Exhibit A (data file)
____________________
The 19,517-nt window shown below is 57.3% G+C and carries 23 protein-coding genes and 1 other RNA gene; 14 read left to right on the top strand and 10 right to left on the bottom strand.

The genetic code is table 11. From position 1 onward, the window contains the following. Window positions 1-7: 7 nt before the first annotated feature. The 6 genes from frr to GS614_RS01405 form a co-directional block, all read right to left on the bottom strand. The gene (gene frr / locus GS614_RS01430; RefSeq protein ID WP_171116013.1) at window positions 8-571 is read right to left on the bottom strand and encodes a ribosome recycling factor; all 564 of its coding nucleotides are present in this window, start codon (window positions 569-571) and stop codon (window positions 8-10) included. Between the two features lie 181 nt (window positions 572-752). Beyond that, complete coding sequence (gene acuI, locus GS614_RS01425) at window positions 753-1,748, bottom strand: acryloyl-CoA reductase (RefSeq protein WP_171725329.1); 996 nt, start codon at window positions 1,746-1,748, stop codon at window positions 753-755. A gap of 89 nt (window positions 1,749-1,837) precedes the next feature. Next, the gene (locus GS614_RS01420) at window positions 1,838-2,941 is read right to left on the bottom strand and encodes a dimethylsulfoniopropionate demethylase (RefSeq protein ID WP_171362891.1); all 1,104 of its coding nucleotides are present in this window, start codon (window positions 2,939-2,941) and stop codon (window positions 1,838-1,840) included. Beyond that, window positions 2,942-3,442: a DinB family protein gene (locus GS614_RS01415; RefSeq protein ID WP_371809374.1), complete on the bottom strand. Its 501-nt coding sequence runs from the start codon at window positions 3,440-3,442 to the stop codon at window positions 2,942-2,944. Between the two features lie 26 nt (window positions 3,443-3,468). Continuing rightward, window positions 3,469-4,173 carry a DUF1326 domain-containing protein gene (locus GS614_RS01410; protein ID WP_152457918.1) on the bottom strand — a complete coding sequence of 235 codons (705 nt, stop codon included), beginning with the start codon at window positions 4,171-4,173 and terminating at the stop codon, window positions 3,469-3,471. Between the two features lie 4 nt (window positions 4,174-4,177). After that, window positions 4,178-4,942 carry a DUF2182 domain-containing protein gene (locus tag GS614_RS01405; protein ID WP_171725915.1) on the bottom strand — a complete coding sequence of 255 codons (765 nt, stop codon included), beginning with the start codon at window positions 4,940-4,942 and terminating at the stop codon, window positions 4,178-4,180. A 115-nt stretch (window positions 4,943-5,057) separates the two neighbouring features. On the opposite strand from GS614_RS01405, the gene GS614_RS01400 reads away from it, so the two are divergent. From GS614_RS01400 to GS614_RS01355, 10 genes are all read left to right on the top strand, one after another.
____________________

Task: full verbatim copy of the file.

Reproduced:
The 19,517-nt window shown below is 57.3% G+C and carries 23 protein-coding genes and 1 other RNA gene; 14 read left to right on the top strand and 10 right to left on the bottom strand.

The genetic code is table 11. From position 1 onward, the window contains the following. Window positions 1-7: 7 nt before the first annotated feature. The 6 genes from frr to GS614_RS01405 form a co-directional block, all read right to left on the bottom strand. The gene (gene frr / locus GS614_RS01430; RefSeq protein ID WP_171116013.1) at window positions 8-571 is read right to left on the bottom strand and encodes a ribosome recycling factor; all 564 of its coding nucleotides are present in this window, start codon (window positions 569-571) and stop codon (window positions 8-10) included. Between the two features lie 181 nt (window positions 572-752). Beyond that, complete coding sequence (gene acuI, locus GS614_RS01425) at window positions 753-1,748, bottom strand: acryloyl-CoA reductase (RefSeq protein WP_171725329.1); 996 nt, start codon at window positions 1,746-1,748, stop codon at window positions 753-755. A gap of 89 nt (window positions 1,749-1,837) precedes the next feature. Next, the gene (locus GS614_RS01420) at window positions 1,838-2,941 is read right to left on the bottom strand and encodes a dimethylsulfoniopropionate demethylase (RefSeq protein ID WP_171362891.1); all 1,104 of its coding nucleotides are present in this window, start codon (window positions 2,939-2,941) and stop codon (window positions 1,838-1,840) included. Beyond that, window positions 2,942-3,442: a DinB family protein gene (locus GS614_RS01415; RefSeq protein ID WP_371809374.1), complete on the bottom strand. Its 501-nt coding sequence runs from the start codon at window positions 3,440-3,442 to the stop codon at window positions 2,942-2,944. Between the two features lie 26 nt (window positions 3,443-3,468). Continuing rightward, window positions 3,469-4,173 carry a DUF1326 domain-containing protein gene (locus GS614_RS01410; protein ID WP_152457918.1) on the bottom strand — a complete coding sequence of 235 codons (705 nt, stop codon included), beginning with the start codon at window positions 4,171-4,173 and terminating at the stop codon, window positions 3,469-3,471. Between the two features lie 4 nt (window positions 4,174-4,177). After that, window positions 4,178-4,942 carry a DUF2182 domain-containing protein gene (locus tag GS614_RS01405; protein ID WP_171725915.1) on the bottom strand — a complete coding sequence of 255 codons (765 nt, stop codon included), beginning with the start codon at window positions 4,940-4,942 and terminating at the stop codon, window positions 4,178-4,180. A 115-nt stretch (window positions 4,943-5,057) separates the two neighbouring features. On the opposite strand from GS614_RS01405, the gene GS614_RS01400 reads away from it, so the two are divergent. From GS614_RS01400 to GS614_RS01355, 10 genes are all read left to right on the top strand, one after another.